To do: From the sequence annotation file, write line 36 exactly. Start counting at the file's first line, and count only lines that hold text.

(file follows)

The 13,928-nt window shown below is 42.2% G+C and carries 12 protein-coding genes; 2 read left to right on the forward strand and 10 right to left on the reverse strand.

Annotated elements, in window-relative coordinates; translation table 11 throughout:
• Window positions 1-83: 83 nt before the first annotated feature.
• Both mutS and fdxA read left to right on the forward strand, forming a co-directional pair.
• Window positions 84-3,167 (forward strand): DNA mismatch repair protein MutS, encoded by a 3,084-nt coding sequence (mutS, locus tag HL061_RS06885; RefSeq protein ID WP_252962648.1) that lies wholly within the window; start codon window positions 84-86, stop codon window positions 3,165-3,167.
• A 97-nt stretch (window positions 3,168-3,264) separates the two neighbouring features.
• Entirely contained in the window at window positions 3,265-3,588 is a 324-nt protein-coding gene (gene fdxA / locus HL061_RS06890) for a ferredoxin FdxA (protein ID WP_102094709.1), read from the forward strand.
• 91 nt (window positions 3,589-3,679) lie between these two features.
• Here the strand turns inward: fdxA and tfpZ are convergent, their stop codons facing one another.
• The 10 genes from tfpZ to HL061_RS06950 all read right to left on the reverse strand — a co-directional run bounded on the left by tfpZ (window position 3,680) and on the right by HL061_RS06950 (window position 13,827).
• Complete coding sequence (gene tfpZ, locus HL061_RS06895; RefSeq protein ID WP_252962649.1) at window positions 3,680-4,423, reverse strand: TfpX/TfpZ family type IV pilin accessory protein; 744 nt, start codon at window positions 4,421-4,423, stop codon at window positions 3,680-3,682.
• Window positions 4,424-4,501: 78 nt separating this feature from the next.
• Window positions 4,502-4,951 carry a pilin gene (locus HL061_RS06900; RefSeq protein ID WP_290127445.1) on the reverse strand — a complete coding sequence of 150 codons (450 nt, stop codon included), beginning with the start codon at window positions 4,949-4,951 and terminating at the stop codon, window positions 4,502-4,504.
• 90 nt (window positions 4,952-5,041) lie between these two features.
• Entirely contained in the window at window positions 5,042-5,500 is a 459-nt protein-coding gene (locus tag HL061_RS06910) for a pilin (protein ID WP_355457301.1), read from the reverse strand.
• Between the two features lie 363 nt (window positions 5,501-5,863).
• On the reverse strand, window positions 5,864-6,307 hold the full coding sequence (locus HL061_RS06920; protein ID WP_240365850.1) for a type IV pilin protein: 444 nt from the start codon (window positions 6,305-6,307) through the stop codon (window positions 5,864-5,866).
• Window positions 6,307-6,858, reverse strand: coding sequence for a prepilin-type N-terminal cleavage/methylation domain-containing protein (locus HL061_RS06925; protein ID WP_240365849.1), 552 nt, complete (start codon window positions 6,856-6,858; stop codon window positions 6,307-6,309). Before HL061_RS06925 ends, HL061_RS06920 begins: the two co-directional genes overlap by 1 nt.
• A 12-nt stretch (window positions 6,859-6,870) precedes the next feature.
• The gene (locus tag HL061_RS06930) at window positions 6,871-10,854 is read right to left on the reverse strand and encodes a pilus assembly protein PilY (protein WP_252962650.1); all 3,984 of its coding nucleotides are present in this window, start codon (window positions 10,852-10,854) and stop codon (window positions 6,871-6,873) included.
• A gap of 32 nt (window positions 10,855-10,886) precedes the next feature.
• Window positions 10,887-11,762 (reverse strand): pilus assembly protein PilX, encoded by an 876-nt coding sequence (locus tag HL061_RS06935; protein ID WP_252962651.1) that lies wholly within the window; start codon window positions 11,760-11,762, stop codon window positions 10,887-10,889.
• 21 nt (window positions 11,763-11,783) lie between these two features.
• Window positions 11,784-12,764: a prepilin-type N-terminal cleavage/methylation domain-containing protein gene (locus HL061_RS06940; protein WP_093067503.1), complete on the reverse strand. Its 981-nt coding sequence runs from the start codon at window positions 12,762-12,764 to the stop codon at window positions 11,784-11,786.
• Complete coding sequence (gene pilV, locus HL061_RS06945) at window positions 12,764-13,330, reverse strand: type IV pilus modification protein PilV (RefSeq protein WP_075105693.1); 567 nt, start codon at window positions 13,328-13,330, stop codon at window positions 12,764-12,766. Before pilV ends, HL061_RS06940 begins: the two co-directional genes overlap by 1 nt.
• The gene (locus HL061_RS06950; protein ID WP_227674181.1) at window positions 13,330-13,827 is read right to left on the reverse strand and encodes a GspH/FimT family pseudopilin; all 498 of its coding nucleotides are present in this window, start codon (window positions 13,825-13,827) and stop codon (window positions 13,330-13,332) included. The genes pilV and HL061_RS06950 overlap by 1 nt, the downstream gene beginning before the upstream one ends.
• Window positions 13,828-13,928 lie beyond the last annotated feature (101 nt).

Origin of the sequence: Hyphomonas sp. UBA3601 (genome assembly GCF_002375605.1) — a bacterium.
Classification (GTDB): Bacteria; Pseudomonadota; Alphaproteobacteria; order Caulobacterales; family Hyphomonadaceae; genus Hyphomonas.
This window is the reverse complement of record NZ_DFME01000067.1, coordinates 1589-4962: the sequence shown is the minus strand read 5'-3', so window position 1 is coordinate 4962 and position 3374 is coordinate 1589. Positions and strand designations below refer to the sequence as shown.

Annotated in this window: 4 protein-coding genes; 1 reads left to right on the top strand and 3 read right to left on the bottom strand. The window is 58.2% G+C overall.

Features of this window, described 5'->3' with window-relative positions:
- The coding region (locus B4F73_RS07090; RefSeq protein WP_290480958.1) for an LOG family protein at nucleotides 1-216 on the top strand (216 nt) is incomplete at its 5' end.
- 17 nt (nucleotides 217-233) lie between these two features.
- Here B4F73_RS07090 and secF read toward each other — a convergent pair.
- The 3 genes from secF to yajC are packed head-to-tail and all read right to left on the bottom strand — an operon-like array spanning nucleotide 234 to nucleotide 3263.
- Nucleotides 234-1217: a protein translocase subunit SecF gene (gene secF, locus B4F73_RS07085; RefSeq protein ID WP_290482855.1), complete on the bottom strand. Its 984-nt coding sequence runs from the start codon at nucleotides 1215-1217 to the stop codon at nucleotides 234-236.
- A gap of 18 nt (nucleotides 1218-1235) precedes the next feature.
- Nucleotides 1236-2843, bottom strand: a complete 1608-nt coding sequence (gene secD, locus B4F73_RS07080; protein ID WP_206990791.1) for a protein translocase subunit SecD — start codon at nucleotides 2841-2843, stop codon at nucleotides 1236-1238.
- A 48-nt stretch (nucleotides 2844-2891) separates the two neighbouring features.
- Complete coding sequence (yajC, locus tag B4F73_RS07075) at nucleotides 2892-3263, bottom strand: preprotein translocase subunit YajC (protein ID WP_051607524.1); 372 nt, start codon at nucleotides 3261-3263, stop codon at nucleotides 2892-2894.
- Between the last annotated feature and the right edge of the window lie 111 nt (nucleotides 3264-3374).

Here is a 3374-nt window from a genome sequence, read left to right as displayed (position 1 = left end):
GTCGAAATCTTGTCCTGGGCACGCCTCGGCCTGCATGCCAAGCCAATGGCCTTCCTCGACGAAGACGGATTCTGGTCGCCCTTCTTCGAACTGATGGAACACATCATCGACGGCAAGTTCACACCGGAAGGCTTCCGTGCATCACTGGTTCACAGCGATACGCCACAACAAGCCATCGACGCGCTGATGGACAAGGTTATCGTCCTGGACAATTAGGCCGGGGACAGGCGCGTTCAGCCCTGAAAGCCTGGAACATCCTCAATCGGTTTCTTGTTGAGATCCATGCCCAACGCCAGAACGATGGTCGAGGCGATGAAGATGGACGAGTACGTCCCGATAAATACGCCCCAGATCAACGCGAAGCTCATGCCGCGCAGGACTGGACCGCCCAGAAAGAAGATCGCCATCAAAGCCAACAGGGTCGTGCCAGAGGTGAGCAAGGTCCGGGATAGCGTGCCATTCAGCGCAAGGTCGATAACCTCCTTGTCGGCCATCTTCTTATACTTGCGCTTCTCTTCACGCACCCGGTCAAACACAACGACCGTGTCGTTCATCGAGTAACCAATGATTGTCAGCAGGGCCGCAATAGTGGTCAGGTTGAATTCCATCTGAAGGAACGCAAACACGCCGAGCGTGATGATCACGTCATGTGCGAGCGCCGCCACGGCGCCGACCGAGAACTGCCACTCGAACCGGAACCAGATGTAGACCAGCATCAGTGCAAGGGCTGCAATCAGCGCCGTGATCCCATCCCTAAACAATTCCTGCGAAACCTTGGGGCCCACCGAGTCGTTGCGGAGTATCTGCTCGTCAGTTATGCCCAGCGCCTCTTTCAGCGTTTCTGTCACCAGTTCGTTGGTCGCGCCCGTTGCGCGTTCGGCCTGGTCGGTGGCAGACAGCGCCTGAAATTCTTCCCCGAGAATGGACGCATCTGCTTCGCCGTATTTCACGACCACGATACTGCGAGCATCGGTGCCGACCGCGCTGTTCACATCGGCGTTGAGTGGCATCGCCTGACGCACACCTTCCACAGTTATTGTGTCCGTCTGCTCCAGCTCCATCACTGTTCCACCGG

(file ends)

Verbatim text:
- The 3 genes from secF to yajC are packed head-to-tail and all read right to left on the bottom strand — an operon-like array spanning nucleotide 234 to nucleotide 3263.